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5 Email Etiquette Rules that can Help You Land an Interview

Bonny Calfy | February 23, 2016

Why is email etiquette important in the interview process? Because having professionalism within emails is important and shows the recruiter or hiring manager, you have respect for yourself, the company and the recruiter. Every step taken in the interview process is noticed, no matter how big or small.

According to Image and Etiquette, “90% of all business interaction is by email.” Emailing potential employees or clients is not like texting. Being able to create a professional email shows you care about gaining a career and can successfully represent yourself to others.

Follow these guidelines to help improve your email etiquette:

Create an appropriate email address

Email addresses like are not appropriate or professional to use for correspondence. When emailing a recruiter or hiring manager, I advise creating an email that combines your name and some numbers (if your name is common). For example, is a more appropriate email address because it helps the recipient know who is emailing them. Also, make sure that when sending emails your name is set as “Jane Doe” and not “Juicy Jane.” You should want an email address and name to appear professional to the recruiter.

Correctly address recipients by name

By correctly addressing the recipient, you can leave a terrific first impression. Examples include Dear Jane, Jane or Ms. Doe. Mr. is always acceptable. However, if you’re in doubt about a female recipient’s marital status, use Ms., instead of Miss or Mrs. If you are unsure of the gender, do not use a courtesy title when addressing the email. By using the recipient’s name, you have personalized the email and shown that you care to take the time to formally acknowledge the recipient.

Create full sentences in the email body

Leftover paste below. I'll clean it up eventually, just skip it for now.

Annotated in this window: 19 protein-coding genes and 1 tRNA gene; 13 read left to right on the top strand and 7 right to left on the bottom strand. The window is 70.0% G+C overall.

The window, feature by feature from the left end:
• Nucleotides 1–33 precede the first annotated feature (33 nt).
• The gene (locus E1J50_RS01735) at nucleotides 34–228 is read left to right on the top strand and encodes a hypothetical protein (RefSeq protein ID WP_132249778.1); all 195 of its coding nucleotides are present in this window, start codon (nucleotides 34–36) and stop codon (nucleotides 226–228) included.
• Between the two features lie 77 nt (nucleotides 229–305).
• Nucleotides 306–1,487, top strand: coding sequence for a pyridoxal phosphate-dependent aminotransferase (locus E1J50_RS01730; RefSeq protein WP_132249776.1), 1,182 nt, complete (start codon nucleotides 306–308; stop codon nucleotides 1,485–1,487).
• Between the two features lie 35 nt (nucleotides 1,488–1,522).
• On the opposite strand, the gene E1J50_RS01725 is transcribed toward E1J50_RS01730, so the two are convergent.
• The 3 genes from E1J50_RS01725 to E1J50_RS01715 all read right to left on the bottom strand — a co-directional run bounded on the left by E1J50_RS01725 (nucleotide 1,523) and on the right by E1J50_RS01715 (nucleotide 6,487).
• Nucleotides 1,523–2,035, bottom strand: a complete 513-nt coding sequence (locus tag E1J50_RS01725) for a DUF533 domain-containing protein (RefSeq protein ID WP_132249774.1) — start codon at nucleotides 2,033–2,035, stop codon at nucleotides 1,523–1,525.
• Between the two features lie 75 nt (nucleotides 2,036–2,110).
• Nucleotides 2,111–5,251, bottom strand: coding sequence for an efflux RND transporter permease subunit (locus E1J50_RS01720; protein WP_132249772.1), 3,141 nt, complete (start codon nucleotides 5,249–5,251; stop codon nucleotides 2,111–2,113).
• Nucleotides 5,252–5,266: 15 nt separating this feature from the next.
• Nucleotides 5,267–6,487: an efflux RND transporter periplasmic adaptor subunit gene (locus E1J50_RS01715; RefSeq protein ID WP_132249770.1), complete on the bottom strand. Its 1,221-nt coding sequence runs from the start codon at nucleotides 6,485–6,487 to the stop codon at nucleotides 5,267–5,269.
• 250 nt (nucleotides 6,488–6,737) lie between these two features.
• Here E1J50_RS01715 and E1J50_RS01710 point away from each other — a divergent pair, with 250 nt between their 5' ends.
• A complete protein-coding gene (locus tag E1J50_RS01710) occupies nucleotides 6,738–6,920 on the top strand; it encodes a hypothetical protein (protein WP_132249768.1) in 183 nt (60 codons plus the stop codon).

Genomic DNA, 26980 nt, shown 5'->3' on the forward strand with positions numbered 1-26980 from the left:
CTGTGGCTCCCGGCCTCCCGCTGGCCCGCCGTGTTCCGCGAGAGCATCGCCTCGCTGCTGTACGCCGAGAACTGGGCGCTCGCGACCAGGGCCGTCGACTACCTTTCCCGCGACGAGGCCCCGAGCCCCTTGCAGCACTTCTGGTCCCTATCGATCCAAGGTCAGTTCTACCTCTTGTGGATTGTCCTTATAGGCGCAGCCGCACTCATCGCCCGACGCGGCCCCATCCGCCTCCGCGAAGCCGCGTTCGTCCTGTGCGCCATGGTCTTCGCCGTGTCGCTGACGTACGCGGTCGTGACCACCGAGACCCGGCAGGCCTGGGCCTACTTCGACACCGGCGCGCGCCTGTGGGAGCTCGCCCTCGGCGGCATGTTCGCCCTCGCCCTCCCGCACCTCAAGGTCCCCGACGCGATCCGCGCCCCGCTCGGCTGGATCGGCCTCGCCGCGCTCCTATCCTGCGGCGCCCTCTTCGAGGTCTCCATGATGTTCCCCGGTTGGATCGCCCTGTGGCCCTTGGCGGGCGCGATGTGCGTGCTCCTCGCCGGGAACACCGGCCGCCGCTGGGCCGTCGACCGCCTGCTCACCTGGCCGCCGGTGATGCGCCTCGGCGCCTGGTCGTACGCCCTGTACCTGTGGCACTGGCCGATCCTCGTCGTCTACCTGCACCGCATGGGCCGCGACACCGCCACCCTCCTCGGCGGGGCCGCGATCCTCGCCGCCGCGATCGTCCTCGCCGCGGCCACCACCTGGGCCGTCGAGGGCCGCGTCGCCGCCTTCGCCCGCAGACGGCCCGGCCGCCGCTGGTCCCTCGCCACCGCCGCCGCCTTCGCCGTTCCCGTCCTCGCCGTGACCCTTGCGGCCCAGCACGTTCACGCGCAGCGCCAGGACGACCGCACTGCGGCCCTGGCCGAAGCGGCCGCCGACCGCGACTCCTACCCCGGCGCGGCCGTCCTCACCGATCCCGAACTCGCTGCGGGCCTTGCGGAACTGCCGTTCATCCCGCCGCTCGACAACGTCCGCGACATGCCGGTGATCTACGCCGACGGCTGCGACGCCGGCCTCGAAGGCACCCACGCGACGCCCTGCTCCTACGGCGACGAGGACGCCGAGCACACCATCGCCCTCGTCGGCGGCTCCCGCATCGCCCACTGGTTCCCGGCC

The email body is composed of what you would like to say. If someone says, “plz i am interested,” it will most likely cause the recipient to immediately delete the inquiry. This may be adequate language in text messages, but it lacks business professionalism and courtesy in email format. Take a few extra minutes and type, “Hello. I am interested in the customer support specialist position.” This illustrates that you are be able to adequately communicate in the workplace with clients and other business professionals.

Add a signature to every email

I recommend adding an email signature to every email you send. I would automatically add the signature to all devices from which you send emails (phone, laptop, etc).There are also two things I would recommend including in your email signature:

-Name – It is most important to include your first and last name in email correspondence. I’ve received numerous emails with only the first name in the signature, which makes it very difficult to     decipher who is emailing me.

-Phone number – This is helpful because it makes it easy for recruiters, as well as other business professionals, to contact you for a quick conversation or to schedule an interview.

Check spelling and reread your email

With the ease of spell check on tablets, smart phones and computers, there is no excuse for not taking a few moments to proofread the email. Not spell checking your email shows you do not care to take the time to complete something efficiently and effectively.

Dale Carnegie said, “There are four ways, and only four ways, in which we have contact with the world. We are evaluated and classified by these four contacts: what we do, how we look, what we say and how we say it.” In regards to emailing business professionals, it is always better to use professionalism and courtesy in your communications.

About the author
Author picture, Bonny Calfy
Bonny Calfy
As Paycom’s employer brand supervisor, Bonny Calfy oversees all recruitment marketing and employer brand efforts nationwide. Her brand awareness efforts extend over 10 years and have included launching the Paycom Careers blog and social media channels and producing recruitment videos, all to help attract top talent nationwide. Outside work, Bonny enjoys reading; fishing; and spending time with her husband, children and friends.